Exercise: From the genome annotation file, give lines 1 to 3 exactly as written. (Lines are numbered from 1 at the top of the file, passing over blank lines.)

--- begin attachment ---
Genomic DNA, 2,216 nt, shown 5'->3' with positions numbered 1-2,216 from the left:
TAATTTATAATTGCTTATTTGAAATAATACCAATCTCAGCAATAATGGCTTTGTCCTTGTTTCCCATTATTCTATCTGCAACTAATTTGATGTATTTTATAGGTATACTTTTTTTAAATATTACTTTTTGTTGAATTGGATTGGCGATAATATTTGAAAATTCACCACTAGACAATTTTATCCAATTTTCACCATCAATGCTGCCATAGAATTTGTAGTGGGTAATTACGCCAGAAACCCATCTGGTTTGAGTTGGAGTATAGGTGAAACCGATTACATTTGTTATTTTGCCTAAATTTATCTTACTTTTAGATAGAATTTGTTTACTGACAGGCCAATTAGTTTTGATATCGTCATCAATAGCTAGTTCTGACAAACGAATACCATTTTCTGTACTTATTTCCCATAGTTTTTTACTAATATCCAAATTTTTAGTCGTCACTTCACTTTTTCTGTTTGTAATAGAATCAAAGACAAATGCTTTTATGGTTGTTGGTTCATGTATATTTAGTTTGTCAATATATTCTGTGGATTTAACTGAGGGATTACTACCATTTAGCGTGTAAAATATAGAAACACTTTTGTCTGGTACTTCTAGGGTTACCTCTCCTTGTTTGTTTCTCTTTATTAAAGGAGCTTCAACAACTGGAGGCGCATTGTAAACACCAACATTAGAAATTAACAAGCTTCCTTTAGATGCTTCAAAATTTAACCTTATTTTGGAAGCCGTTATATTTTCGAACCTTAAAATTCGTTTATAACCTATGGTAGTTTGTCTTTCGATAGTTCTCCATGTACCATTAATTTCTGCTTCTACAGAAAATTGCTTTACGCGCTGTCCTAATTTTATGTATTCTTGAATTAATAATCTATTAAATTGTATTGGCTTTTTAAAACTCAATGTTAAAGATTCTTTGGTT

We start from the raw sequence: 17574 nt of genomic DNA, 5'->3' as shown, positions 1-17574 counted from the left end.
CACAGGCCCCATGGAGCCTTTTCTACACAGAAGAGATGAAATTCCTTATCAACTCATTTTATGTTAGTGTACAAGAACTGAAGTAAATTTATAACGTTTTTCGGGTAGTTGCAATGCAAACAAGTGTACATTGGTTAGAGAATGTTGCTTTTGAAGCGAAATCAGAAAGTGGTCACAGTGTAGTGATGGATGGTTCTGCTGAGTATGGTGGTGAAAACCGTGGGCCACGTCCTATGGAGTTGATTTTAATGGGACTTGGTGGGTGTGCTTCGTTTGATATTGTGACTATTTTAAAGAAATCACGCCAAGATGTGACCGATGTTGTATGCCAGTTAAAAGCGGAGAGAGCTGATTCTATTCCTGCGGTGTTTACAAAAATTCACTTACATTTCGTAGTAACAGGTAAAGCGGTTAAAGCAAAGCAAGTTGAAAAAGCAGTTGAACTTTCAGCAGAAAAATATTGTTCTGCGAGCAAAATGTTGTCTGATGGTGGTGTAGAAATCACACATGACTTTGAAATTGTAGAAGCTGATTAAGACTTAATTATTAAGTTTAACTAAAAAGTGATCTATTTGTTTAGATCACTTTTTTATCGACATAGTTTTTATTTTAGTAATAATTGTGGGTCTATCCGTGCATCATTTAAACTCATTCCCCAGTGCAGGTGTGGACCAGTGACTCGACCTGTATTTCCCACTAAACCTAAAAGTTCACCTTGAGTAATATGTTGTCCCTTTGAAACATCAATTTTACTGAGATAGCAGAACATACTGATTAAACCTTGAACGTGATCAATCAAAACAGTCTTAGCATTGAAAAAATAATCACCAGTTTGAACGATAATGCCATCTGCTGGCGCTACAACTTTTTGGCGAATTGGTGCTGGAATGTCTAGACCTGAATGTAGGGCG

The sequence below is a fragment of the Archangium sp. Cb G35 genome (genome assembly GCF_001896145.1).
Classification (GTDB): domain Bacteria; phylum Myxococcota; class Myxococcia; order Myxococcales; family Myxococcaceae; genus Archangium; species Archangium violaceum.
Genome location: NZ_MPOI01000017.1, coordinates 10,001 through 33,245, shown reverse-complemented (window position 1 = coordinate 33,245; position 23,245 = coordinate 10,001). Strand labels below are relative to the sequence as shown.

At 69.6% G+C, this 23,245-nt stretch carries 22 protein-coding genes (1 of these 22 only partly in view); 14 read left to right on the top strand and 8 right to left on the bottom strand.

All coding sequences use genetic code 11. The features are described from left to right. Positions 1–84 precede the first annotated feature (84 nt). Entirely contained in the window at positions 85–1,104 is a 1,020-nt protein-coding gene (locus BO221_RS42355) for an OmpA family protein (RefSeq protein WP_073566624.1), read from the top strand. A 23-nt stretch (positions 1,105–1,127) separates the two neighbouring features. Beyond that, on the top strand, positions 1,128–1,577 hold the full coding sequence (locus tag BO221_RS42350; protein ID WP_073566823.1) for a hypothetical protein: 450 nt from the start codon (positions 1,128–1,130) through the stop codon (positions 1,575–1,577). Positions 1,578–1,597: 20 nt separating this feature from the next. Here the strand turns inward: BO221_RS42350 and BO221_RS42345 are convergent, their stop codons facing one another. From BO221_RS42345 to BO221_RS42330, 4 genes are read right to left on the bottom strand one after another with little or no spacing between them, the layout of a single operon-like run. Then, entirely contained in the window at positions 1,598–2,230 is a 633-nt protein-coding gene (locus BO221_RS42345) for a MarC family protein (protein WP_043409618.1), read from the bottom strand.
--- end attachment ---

Genomic DNA, 2,216 nt, shown 5'->3' with positions numbered 1-2,216 from the left:
TAATTTATAATTGCTTATTTGAAATAATACCAATCTCAGCAATAATGGCTTTGTCCTTGTTTCCCATTATTCTATCTGCAACTAATTTGATGTATTTTATAGGTATACTTTTTTTAAATATTACTTTTTGTTGAATTGGATTGGCGATAATATTTGAAAATTCACCACTAGACAATTTTATCCAATTTTCACCATCAATGCTGCCATAGAATTTGTAGTGGGTAATTACGCCAGAAACCCATCTGGTTTGAGTTGGAGTATAGGTGAAACCGATTACATTTGTTATTTTGCCTAAATTTATCTTACTTTTAGATAGAATTTGTTTACTGACAGGCCAATTAGTTTTGATATCGTCATCAATAGCTAGTTCTGACAAACGAATACCATTTTCTGTACTTATTTCCCATAGTTTTTTACTAATATCCAAATTTTTAGTCGTCACTTCACTTTTTCTGTTTGTAATAGAATCAAAGACAAATGCTTTTATGGTTGTTGGTTCATGTATATTTAGTTTGTCAATATATTCTGTGGATTTAACTGAGGGATTACTACCATTTAGCGTGTAAAATATAGAAACACTTTTGTCTGGTACTTCTAGGGTTACCTCTCCTTGTTTGTTTCTCTTTATTAAAGGAGCTTCAACAACTGGAGGCGCATTGTAAACACCAACATTAGAAATTAACAAGCTTCCTTTAGATGCTTCAAAATTTAACCTTATTTTGGAAGCCGTTATATTTTCGAACCTTAAAATTCGTTTATAACCTATGGTAGTTTGTCTTTCGATAGTTCTCCATGTACCATTAATTTCTGCTTCTACAGAAAATTGCTTTACGCGCTGTCCTAATTTTATGTATTCTTGAATTAATAATCTATTAAATTGTATTGGCTTTTTAAAACTCAATGTTAAAGATTCTTTGGTT

We start from the raw sequence: 17574 nt of genomic DNA, 5'->3' as shown, positions 1-17574 counted from the left end.